Guard Your Transaction!
Your online transaction still carry some element of risk. With IDRT you can learn to safe your online transaction and phising, and how to prefend then.
Online hoaxes are getting more sophisticated – making it tough to know whether an email, SMS or website is real. It’s important you learn how to spot the fakes so you stay safer online. If you believe you’ve received a phishing email, don’t respond and don’t click on any links or open any attachments. Simply forward the entire email to [email protected] and delete it.
Watch out for deceptive websites in an attempt to steal your private, sensitive information. Always log in to IDRT by opening a new browser and typing in the web address. The term ‘https’ should precede any Web address (or URL) where you enter personal information. The ‘s’ stands for secure.
Phishing emails and SMSs are attempts to fish or “phish” for information so cyber criminals can steal your money or identity. They look similar to genuine emails from businesses you’re already familiar with. They ask you to click on links or attachments to update your personal or financial information or confirm your password.
Never underestimate falling prey to fraudsters even with your mobile devices. Have greater security and peace of mind with these tips:
Here are some common features that may indicate the email is a hoax:
There are many telltale signs of a fraudulent email:
Here are some tips to bear in mind:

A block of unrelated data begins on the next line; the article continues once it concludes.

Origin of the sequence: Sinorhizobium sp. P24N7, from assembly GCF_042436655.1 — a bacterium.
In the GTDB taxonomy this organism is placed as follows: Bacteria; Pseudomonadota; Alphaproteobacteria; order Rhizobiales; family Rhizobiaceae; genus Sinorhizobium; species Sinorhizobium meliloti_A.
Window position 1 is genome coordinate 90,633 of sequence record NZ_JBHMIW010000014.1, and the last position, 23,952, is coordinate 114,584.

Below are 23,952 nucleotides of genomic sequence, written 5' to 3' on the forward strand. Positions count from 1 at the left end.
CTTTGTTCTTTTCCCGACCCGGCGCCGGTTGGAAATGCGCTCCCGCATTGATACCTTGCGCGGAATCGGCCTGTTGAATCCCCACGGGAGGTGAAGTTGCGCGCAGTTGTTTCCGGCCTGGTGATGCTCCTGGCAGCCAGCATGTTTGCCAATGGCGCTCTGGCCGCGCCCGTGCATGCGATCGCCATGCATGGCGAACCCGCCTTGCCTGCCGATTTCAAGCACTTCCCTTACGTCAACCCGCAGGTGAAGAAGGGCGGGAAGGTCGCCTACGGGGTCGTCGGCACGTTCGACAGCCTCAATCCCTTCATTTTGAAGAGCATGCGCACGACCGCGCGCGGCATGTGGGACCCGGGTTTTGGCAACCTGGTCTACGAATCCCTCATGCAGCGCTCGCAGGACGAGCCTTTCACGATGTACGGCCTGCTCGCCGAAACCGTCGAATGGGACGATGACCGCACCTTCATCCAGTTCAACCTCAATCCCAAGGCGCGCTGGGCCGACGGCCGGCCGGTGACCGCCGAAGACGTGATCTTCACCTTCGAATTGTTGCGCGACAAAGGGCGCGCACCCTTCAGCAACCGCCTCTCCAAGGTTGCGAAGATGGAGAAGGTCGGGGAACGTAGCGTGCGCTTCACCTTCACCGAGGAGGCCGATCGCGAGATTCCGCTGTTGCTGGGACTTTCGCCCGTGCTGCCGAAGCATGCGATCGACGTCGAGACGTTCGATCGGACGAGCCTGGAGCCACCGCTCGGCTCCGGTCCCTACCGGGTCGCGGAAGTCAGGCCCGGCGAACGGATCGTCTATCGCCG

Look out for emails or SMS that include:
The buyer asks you to use their shipping account because they can get a discount, they have a preferred vendor they have worked with for years, or their shipping service is cheaper or more reliable. In another variation of the scam, the buyer may also ask you to wire the shipping fees to their preferred shipper.
If you use the buyer’s shipping account, they can easily contact the shipping company and reroute the order to another address. The buyer can then open up a complaint asking for a refund because they didn’t receive their order. Now you aren’t able to prove that the buyer received their order and you have sent out your product, the shipping costs, and your money.
They want you to wire the money to a bogus shipping company so they can steal your money. After you have wired the money you will find out that the order was made with a stolen card or bank account and you may be held liable for returning the funds to the legitimate customer whose account was stolen.
The buyer rerouted the package so they could file a complaint saying that they never received it. Because the shipment was rerouted, you can’t prove the item was delivered to the address on the Transaction Details page. The buyer gets to keep the item and, because the package wasn’t delivered to the address on the Transaction Details page, you aren’t covered by our Seller Protection programme. Unfortunately, you lost the product, shipping fees, and the money. To make it worse, you might also have to pay your shipper an additional rerouting fee.
You receive an order and your customer sends a payment that is more than the purchase price and then asks you to wire them the difference. They may tell you that they accidentally overpaid you, the extra money is for the shipping costs, they’re giving you a bonus for your great service, or the money is for the stress they’ve caused you. They may even ask you to wire the shipping fees to their shipper.
This scammer may have used a stolen credit card, bank account number, or checking account to pay you. Just because a payment has been deposited into your account, doesn’t mean the money is yours to keep. If the legitimate account holder reports unauthorised activity, the money can be withdrawn from your account. If that happens, you’ll lose the money you wired to the fraudster, the product you shipped, shipping costs, and your payment.
We will never ask for the following personal information in an email: